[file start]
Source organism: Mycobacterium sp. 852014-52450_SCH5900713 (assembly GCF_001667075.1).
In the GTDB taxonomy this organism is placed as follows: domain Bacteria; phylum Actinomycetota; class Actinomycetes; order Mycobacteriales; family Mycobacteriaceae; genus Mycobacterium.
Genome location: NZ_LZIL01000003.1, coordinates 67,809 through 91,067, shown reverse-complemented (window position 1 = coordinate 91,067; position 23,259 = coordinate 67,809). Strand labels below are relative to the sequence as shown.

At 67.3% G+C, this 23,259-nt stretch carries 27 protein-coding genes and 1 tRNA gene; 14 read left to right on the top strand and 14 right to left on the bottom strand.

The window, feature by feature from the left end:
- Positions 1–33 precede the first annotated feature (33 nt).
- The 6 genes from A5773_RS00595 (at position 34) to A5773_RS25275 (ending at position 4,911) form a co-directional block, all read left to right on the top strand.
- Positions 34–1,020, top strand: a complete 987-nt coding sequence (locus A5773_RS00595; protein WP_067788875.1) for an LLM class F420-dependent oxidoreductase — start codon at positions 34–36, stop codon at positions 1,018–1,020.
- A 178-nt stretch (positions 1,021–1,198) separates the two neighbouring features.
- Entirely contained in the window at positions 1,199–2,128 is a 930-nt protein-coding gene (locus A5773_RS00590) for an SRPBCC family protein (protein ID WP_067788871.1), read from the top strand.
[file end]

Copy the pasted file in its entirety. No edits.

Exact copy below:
Source organism: Mycobacterium sp. 852014-52450_SCH5900713 (assembly GCF_001667075.1).
In the GTDB taxonomy this organism is placed as follows: domain Bacteria; phylum Actinomycetota; class Actinomycetes; order Mycobacteriales; family Mycobacteriaceae; genus Mycobacterium.
Genome location: NZ_LZIL01000003.1, coordinates 67,809 through 91,067, shown reverse-complemented (window position 1 = coordinate 91,067; position 23,259 = coordinate 67,809). Strand labels below are relative to the sequence as shown.

At 67.3% G+C, this 23,259-nt stretch carries 27 protein-coding genes and 1 tRNA gene; 14 read left to right on the top strand and 14 right to left on the bottom strand.

The window, feature by feature from the left end:
- Positions 1–33 precede the first annotated feature (33 nt).
- The 6 genes from A5773_RS00595 (at position 34) to A5773_RS25275 (ending at position 4,911) form a co-directional block, all read left to right on the top strand.
- Positions 34–1,020, top strand: a complete 987-nt coding sequence (locus A5773_RS00595; protein WP_067788875.1) for an LLM class F420-dependent oxidoreductase — start codon at positions 34–36, stop codon at positions 1,018–1,020.
- A 178-nt stretch (positions 1,021–1,198) separates the two neighbouring features.
- Entirely contained in the window at positions 1,199–2,128 is a 930-nt protein-coding gene (locus A5773_RS00590) for an SRPBCC family protein (protein ID WP_067788871.1), read from the top strand.